4. What have been the main challenges your agency has experienced with becoming evidence-based, and how have you overcome these challenges?
Three challenges that merit mentioning are time, money, and size. Dedicating staff time to plan, implement, and monitor all the activities that go along with becoming evidence-based is an obvious challenge for any agency. Having the financial means to dedicate to the processes, I believe also goes without saying. Finally, maintaining offices in ten counties and a staff that has grown from about 50 employees to nearly 150 in five years, definitely added additional challenges. During this time, the State of Iowa began reorganizing the adult mental health systems and is now in the process of redesigning the children’s mental health system. Nonetheless, we have overcome these challenges by using our strategic plan to keep focused on our mission and vision and by using our EBP Action Plan to keep us focused on realistic and achievable activities. Most importantly, as the agency’s President/CEO, I am committed to being evidence-based organization and my leadership team is equally dedicated. As a team, we believe that each challenge brings with it multiple opportunities!
5. How has becoming a Certified Evidence-Based Organization (CEBO) benefited your agency?
Becoming a CEBO has benefited Seasons in multiple ways. It has helped us with successful grant writing, building a donor base for fund development, and in recruiting and hiring qualified staff. Our entire service area is a designated mental health provider shortage area. Most importantly though, we have seen successful outcomes for our clients and their families. It is exciting to hear our staff now talk about success stories with their clients, interest in new training opportunities, and future programs and services related to emerging research and best practices.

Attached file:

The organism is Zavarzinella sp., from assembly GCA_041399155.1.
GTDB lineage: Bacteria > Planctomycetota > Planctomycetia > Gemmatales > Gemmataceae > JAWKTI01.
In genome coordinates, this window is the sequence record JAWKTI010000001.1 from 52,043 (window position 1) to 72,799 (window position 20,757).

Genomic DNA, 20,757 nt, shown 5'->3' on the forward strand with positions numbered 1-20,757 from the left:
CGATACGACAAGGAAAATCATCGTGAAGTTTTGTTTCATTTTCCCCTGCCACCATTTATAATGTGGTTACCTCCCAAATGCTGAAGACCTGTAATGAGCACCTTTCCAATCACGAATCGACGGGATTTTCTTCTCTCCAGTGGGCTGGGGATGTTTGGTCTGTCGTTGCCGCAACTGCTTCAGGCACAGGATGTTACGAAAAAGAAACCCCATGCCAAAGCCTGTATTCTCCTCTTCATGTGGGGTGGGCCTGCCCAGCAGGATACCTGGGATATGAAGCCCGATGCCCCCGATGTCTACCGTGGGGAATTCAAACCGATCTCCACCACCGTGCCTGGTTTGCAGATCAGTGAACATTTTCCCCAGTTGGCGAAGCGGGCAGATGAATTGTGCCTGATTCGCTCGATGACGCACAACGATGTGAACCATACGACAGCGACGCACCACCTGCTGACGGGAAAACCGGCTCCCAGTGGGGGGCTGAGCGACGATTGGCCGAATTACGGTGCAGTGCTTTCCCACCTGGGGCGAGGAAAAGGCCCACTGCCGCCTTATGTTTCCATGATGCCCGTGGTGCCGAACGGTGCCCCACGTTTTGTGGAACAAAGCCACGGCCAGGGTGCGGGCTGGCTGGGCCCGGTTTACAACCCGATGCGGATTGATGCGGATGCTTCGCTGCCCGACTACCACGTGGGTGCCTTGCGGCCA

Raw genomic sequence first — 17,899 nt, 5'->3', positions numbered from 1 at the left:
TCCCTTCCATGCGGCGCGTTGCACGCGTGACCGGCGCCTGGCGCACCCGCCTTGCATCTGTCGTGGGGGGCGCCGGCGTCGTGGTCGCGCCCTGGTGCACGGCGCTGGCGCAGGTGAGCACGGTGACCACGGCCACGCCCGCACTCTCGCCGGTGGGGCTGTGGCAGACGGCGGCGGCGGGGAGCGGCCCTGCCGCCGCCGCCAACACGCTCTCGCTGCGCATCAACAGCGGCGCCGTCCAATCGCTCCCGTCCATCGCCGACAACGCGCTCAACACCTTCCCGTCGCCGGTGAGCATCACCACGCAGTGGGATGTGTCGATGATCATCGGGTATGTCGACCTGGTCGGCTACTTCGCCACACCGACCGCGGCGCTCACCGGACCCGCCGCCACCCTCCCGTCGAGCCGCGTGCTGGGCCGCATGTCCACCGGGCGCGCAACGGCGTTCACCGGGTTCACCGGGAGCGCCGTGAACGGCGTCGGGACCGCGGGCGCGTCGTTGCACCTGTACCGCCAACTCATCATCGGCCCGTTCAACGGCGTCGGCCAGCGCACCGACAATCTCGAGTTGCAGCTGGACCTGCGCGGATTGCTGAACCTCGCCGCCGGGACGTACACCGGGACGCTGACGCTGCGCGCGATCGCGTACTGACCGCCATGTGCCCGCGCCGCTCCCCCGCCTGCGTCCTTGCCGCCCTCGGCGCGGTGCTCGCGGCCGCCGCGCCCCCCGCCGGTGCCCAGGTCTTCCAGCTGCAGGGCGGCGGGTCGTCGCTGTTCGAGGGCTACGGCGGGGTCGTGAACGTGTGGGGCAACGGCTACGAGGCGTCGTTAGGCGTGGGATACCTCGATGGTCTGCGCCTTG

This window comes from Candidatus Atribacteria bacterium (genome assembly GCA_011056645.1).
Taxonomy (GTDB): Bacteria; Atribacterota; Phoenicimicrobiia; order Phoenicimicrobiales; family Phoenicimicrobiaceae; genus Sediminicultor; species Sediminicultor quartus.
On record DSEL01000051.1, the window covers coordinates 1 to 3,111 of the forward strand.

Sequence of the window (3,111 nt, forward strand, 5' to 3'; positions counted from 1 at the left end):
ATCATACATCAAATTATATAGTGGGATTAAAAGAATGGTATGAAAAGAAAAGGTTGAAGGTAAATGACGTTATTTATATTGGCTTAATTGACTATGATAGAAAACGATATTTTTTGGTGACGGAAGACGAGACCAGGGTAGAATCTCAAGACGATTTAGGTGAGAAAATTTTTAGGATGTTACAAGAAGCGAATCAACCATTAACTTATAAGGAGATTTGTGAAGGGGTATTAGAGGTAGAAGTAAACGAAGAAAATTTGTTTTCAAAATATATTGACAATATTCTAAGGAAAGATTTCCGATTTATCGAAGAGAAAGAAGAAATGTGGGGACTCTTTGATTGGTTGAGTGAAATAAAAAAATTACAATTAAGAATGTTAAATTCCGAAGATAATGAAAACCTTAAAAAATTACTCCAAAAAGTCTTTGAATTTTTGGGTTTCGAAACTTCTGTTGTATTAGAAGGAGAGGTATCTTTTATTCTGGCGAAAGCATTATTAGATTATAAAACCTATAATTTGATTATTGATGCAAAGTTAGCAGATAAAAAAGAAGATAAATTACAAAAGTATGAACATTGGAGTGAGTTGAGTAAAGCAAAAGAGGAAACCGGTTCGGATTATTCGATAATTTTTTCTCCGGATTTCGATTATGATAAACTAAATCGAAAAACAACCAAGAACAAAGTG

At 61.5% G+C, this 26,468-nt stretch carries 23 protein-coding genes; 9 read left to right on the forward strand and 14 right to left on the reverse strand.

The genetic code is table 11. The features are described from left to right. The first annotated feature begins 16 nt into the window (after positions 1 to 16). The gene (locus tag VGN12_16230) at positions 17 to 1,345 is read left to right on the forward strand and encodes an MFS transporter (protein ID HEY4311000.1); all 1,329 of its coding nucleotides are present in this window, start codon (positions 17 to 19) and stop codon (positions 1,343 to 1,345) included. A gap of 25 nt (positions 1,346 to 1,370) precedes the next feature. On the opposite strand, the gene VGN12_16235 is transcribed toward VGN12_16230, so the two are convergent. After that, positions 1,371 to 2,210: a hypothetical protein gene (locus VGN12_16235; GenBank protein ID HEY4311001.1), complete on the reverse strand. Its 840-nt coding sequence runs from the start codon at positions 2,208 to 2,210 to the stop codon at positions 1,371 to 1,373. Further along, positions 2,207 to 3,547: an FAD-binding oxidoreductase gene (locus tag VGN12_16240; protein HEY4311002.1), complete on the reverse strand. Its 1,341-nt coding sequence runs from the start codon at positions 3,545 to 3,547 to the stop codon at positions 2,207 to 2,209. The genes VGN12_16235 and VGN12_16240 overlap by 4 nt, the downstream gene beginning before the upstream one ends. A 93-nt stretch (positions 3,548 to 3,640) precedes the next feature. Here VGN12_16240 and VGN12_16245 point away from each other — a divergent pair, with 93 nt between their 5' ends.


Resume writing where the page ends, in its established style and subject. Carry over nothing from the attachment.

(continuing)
6. How do you see the work of your agency changing or evolving in the future?
I believe we will continue to grow in terms of the number of clients served, continue to train staff in new evidence-based programs and services, as well as, expand services into additional locations. I am confident with the time, energy, and resources we have dedicated to being a CEBO, we are well-positioned to handle changes related to Medicaid expansion, the ACA, and other unknowns related to behavioral health care. We know that the use of technology and social media will continue to influence how we do business and provide services. As an agency, we want to continue to build our capacity in using data and outcomes to guide and inform decision-making. We intend to continue to define processes to illustrate the cost-benefits of prevention and early intervention services.
7. What advice can you provide to other similar agencies that wish to become more evidence-based?
You need to make a commitment to moving forward with becoming evidence-based, put an action plan in writing, and just do it! You cannot let money, time, or the fear of failing be an obstacle. You will learn from mistakes. Also plan to celebrate successes and accomplishments. Assess your resources and commitment from others and create a realistic plan. Remember you will never have a perfect plan, put something in place and just get started!
8. Anything else you would like to add for the benefit of our readers?
We welcome the opportunity to network with other agencies interested in becoming a CEBO! It really is an exciting journey and we cannot imagine providing services any other way! We continue to learn and challenge ourselves to be better. Please consider joining us in this effort!